• Extrusive (eruptive crust. Heat comes from pressure and radioactive decay of the materials deep within the earth. When magma is forced through cracks in the bedrock, orvolcanic) rocks form from lava that cooled on the surface. Small crystal grains indicate that it cooled quickly. Glassy texture shows it cooled very fast (usually under water).

obsidian


  • Extrusive (eruptive crust. Heat comes from pressure and radioactive decay of the materials deep within the earth. When magma is forced through cracks in the bedrock, orvolcanic) rocks form from lava that cooled on the surface. Small crystal grains indicate that it cooled quickly. Glassy texture shows it cooled very fast (usually under water).

  • Sometimes the lava is ejected onto the surface and cools with gases trapped inside pockets (“vesicles”) in the rock.

pumice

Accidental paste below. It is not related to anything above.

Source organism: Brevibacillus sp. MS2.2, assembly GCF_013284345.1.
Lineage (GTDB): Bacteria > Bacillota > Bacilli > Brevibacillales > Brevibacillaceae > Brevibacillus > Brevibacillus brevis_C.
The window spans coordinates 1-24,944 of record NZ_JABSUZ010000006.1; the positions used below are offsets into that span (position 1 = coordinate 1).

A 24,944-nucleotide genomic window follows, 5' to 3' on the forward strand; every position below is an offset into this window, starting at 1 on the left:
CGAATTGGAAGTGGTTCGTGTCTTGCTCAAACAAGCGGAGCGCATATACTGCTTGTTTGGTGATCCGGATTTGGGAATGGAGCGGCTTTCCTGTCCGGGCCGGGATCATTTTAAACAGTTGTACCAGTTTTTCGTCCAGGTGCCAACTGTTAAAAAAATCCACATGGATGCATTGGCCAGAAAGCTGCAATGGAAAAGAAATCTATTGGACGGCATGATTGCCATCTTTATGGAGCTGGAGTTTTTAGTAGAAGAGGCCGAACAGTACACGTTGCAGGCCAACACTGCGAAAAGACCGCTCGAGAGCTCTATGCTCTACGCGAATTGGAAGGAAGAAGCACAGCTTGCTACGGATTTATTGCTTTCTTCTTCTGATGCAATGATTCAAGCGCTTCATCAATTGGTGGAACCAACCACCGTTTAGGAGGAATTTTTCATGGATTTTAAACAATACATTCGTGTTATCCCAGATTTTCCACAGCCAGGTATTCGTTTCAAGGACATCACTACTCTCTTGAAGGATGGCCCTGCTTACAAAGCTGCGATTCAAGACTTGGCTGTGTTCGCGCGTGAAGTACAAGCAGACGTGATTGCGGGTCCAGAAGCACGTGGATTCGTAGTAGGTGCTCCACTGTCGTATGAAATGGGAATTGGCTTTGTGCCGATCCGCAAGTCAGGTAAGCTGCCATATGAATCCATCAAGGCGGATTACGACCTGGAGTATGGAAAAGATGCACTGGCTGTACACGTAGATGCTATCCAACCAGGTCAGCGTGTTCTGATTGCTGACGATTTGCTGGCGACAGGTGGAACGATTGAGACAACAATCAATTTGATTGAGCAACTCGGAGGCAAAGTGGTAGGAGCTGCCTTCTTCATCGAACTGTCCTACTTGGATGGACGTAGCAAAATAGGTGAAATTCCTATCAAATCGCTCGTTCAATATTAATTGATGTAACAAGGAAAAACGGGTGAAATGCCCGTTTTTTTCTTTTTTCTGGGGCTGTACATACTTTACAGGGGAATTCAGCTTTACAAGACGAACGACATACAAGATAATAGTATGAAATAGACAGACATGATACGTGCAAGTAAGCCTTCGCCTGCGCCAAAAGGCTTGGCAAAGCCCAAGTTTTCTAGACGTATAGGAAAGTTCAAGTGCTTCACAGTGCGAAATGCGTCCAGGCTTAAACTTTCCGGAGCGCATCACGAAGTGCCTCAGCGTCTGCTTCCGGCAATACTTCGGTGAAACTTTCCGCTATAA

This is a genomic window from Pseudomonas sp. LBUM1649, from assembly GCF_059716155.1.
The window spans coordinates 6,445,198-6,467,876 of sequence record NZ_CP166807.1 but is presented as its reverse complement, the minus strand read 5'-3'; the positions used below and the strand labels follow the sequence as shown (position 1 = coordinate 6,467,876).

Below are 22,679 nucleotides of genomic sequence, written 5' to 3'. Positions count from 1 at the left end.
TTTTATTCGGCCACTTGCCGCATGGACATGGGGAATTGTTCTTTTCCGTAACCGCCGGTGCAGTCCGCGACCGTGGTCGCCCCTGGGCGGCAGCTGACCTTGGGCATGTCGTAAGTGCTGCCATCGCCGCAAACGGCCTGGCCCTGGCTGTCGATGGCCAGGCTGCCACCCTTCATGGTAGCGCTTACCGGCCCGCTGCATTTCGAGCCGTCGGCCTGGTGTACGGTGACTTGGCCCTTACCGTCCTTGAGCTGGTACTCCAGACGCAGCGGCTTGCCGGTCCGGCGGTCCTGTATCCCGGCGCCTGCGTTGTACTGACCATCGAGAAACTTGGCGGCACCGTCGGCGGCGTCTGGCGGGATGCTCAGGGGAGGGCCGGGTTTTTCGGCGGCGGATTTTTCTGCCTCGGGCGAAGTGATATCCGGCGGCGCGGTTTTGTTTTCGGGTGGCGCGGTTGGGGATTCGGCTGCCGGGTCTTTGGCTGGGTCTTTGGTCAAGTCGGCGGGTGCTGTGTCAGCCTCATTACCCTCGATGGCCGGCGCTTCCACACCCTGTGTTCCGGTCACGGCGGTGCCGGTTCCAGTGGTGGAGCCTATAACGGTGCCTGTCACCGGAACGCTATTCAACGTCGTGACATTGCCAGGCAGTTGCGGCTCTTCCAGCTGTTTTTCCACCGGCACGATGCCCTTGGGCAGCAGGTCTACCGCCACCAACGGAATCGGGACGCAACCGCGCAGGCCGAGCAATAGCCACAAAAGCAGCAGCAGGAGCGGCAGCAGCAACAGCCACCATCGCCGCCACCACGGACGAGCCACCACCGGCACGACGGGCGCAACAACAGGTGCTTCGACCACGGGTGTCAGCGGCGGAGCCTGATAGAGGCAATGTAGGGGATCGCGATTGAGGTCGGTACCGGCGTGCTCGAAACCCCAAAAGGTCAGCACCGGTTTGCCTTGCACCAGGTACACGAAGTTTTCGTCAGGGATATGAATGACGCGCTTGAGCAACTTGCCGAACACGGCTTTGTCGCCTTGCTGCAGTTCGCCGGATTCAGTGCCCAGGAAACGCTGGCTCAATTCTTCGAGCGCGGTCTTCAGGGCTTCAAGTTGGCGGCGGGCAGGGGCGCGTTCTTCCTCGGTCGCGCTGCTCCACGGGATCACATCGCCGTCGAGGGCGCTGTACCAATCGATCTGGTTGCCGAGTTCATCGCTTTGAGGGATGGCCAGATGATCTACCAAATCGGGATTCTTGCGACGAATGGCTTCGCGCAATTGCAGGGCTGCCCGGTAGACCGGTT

B. Metamorphic Rock – used to be crust. Heat comes from pressure and radioactive decay of the materials deep within the earth. When magma is forced through cracks in the bedrock,




1. Regional – occurs over wide areas,


  • Regional – occurs over wide areas, usually due to extreme temperature and pressure conditions.


  • Regional – occurs over wide areas, usually due to extreme temperature and pressure conditions. This happens deep within the crust, usually due to mountain building processes.

slate


  • Regional – occurs over wide areas, usually due to extreme temperature and pressure conditions. This happens deep within the crust, usually due to mountain building processes.

slate

(used to be shale; the pressure made it darker & denser, the shale layers became foliated)


  • Regional – occurs over wide areas, usually due to extreme temperature and pressure conditions. This happens deep within the crust, usually due to mountain building processes.

quartzite


  • Regional – occurs over wide areas, usually due to extreme temperature and pressure conditions. This happens deep within the crust, usually due to mountain building processes.

quartzite

(used to be sandstone; the “scaliness” is from the distorted sand grains)